Dr. Strangegod, or, How I Learned to Stop Worrying and Love My God.

Dr. Strangegod, or, How I Learned to Stop Worrying and Love My God.

Joyous Madness, October 21, 2014

 Dr. Strangegod, or, How I Learned to Stop Worrying and Love My God.

There has been a lot of talk about animal sacrifice over the last short while in certain corners of Dionysian Polytheism. I have spent most of that few days reading, doing divination, and talking to Sannion, founder of the Thiasos of the Starry Bull, about the subject. The Thiasos, for those not in the know, is a fairly new Bacchic Orphic tradition centered on the revitalization and retelling of the Orphic mysteries (those founded by the poet and prophet Orpheus).

Most of those conversations have been calm, respectful, and polite. It’s a hot issue, and not one to be taken lightly– no matter what side of the coin you stand on, I think we can ALL agree that this isn’t something to be flip about. For the last few days, my coin has been precariously balanced on its edge, not falling to one side or another, until it fell over last night in the wee hours of the morning, as I sat on the couch with my cat, unable to sleep for the worry that was clutching at me.

When the topic was first broached in Thursday’s Thiasos chat, everyone seemed pretty much okay with it. No complaints, just a few questions. I didn’t say anything right away, but here’s what was happening on my side of the screen: jaw slack, stomach threatening to return my dinner, hands shaking and sweaty. I didn’t say any of that at the time– what I said (to my recollection) was something along the lines of, “I’m going to have to think long and hard about that before I decide if I’m okay with it.” And the reaction was… positive. Sannion asked me to voice my objections, if I felt comfortable with it, and some of them I could voice (how is the animal treated, etc.), but some were simply gut reactions that I didn’t understand myself.

I was a vegetarian for 11 months in college. That probably would have lasted longer if I’d had options other than tater tots and whatever “fruit” the cafeteria was serving that day. Towards the end of those months, I had a series of long talks over the phone with my dad, who happens to have a degree in Poultry Science (and, consequently, worked at a feed mill/slaughterhouse for chickens for a number of years before he joined the military). He explained to me the mechanics of slaughter. I read the science and looked into my own misconceptions about the biology behind pain, consciousness, and our own evolutionary progress as related to our digestion. And I came to the conclusion that yeah, a LOT of what we’re eating is CRAP, and we really do need to be more careful about what we ingest and how we treat the animals (and plants!) that we consume, but there’s nothing intrinsically WRONG with eating meat. I had a hot dog yesterday. It was delicious.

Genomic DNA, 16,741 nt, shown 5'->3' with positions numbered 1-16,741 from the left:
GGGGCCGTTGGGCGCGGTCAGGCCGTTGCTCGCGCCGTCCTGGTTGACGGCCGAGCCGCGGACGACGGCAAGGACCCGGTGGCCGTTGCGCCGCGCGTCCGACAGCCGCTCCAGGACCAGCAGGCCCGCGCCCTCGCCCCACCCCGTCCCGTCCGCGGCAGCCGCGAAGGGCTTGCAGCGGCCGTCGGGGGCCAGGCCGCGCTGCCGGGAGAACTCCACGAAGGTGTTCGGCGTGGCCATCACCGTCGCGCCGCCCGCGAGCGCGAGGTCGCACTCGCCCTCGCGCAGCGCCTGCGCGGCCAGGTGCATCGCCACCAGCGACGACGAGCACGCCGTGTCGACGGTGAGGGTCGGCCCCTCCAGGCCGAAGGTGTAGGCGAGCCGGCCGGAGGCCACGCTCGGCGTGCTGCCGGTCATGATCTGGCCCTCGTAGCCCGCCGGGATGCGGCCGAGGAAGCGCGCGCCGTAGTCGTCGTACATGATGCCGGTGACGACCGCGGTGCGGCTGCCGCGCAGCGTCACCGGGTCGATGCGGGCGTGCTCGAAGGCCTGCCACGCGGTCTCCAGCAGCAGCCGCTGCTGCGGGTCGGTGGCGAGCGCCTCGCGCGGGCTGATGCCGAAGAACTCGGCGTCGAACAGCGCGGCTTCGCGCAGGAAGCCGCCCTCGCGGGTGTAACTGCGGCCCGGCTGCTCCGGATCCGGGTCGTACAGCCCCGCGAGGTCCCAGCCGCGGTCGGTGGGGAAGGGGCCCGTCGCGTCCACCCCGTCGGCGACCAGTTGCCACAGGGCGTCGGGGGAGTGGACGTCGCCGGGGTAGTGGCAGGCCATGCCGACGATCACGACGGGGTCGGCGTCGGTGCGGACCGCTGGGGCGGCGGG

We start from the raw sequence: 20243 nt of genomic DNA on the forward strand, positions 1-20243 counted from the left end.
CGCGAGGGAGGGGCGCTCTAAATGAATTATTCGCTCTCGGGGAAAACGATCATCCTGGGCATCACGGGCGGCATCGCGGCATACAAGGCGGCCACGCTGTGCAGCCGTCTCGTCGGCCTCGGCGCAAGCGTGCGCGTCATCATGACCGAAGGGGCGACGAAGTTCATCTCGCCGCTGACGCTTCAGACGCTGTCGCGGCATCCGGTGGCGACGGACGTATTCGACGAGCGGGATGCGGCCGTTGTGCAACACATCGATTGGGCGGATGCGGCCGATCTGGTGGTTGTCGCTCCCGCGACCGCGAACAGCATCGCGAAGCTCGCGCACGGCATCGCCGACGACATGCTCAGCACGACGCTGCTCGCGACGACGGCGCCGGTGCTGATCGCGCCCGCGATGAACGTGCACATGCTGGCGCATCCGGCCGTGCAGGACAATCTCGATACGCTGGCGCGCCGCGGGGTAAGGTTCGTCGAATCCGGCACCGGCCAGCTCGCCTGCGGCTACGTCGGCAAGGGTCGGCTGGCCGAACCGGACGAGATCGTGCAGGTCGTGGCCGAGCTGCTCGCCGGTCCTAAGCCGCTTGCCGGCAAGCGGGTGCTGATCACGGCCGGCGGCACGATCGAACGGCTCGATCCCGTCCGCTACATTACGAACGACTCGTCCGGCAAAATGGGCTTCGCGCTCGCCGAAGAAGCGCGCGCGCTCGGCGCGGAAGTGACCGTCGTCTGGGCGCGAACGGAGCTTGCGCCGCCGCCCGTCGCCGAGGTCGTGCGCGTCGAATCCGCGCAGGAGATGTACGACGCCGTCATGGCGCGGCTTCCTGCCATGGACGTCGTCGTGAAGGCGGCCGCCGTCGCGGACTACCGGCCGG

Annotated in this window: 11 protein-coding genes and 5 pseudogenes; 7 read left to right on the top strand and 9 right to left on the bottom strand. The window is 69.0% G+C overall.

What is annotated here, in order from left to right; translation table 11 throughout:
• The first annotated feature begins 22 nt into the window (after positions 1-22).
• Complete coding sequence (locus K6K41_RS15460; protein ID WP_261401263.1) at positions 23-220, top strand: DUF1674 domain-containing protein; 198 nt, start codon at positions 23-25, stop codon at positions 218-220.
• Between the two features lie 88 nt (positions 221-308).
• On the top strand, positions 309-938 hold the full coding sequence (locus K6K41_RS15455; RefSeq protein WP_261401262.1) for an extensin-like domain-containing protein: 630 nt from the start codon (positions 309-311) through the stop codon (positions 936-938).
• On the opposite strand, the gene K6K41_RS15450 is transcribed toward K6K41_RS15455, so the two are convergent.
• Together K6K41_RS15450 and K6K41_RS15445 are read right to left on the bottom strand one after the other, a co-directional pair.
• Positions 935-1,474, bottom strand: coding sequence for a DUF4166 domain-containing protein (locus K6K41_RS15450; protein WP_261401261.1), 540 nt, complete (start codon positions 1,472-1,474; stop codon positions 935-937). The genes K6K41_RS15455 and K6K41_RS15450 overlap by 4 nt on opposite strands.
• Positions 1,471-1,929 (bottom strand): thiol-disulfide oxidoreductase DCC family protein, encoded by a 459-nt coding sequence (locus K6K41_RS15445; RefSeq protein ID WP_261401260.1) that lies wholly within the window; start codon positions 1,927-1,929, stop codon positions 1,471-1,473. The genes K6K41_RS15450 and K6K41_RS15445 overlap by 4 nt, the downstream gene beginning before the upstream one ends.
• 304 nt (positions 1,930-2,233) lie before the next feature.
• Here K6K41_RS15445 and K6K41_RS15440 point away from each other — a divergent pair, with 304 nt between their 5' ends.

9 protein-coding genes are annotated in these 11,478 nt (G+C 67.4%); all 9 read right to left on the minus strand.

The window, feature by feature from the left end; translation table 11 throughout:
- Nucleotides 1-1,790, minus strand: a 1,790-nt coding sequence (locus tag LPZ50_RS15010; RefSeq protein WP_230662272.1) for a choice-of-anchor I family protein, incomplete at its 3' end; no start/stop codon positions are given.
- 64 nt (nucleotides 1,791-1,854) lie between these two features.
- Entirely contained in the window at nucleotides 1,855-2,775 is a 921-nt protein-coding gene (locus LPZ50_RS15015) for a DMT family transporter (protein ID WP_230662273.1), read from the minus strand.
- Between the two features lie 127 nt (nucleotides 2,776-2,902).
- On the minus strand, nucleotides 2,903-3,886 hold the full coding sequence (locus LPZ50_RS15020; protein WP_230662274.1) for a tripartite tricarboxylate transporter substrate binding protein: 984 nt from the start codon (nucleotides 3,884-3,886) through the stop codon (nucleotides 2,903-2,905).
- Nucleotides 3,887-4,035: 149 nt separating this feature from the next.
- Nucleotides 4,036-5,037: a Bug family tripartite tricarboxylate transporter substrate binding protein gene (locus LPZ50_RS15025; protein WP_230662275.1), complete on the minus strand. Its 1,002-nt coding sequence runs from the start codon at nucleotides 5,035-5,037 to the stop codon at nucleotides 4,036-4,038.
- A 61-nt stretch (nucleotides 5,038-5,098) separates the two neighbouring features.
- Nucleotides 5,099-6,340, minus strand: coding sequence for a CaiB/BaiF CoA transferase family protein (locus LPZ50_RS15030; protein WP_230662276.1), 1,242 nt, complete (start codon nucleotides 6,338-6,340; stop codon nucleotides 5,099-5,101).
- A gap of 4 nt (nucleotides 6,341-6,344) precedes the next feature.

So, towards the end of the chat, I asked if anyone would do divination for me, as I was uneasy and unsure of my future of the Thiasos. I got two responses that night, both of which emphasized the need to think about my ancestry– and to think about how my family would feel about the slaughter of animals. Now, my family isn’t pagan, by a long shot– they hate that part of me. But they are, for the most part, farmers: pig farmers, chicken farmers, I think there are a few cow farmers somewhere in there. Both sides of my family. It’s not strange, for my grandparents, for my cousins who did 4H, for any of my family to think “Dinner’s in a few hours, I should go grab a chicken” and have that chicken still be alive while they’re thinking that thought. It’s just a non-issue. It was a part of life.

I’ve heard arguments that “we don’t need to kill for our food anymore,” but… that’s not entirely true. For the chicken farmer who only has his chickens, it’s a lot of times cheaper and easier to kill a couple chickens to feed your 12 children (as was the case for BOTH my dad’s parents) than it was to go out and BUY someone else’s produce. And if you traded your chickens FOR that produce, it was with the full knowledge that those chickens were going to be eaten.

Now, I’m not going to sit here and go one by one through the arguments I’ve seen presented, on either side of the coin. I’m not interested in arguments, and I don’t have the emotional capacity for that kind of stress. When my Facebook thread on this topic started getting heated, I deleted it. I just don’t have it in me to even watch those arguments at this time. There are only three things I’m going to address directly: my own divination, the topic of human sacrifice (and where I agree with the Anomalous Thracian on that), and where I stand now.


I use the Greek Alphabet oracle for divination purposes. A lot of the Thiastai use dice rolls and long lists of phrases, but I like the Greek Alphabet– for one, I can carry it in my pocket, and it’s easier to remember. It is, however, harder to interpret, even more so when you’re doing it for yourself and you’re terrified of the answer. So, I asked four questions, and pulled four answers:

“What will be my role within the Thiasos?”
Omicron: There are no crops to be reaped which were not sown.
Interpreted: Put in the work to get the result. Standing on the sidelines will merit you nothing, sowing the crops will feed and nourish you and your family.

What is the nature of the sacrifice desired by me?”
Zeta: Flee the great storm, lest you be disabled in some way.
-Interpreted: Zeta is the symbol of Zeus. Zeus scares the everloving shit out of me (as do Poseidon and Hades, for that matter). But this symbol, in this particular reading, read as more of a “let go of that which no longer serves you” than anything else. In this case, given the mindset and the prayers from before the start of the divination, I believe this to be a caution against preconceptions.

Should I receive the benefits of a sacrificial animal?”
Theta: You have the helping gods of this path.
-Interpretation: “Hon, you’re worrying too much. We’ve got this.” This was the symbol that inspired the punful title of the post, actually. It’s been coming up a lot for me lately, and almost always with a strong connection to Dionysos himself. A similar reading came from one of the aforementioned divinations from another Thiasos member: “Dionysos won’t get angry at you whatever you choose. In fact, your free choice is preferred.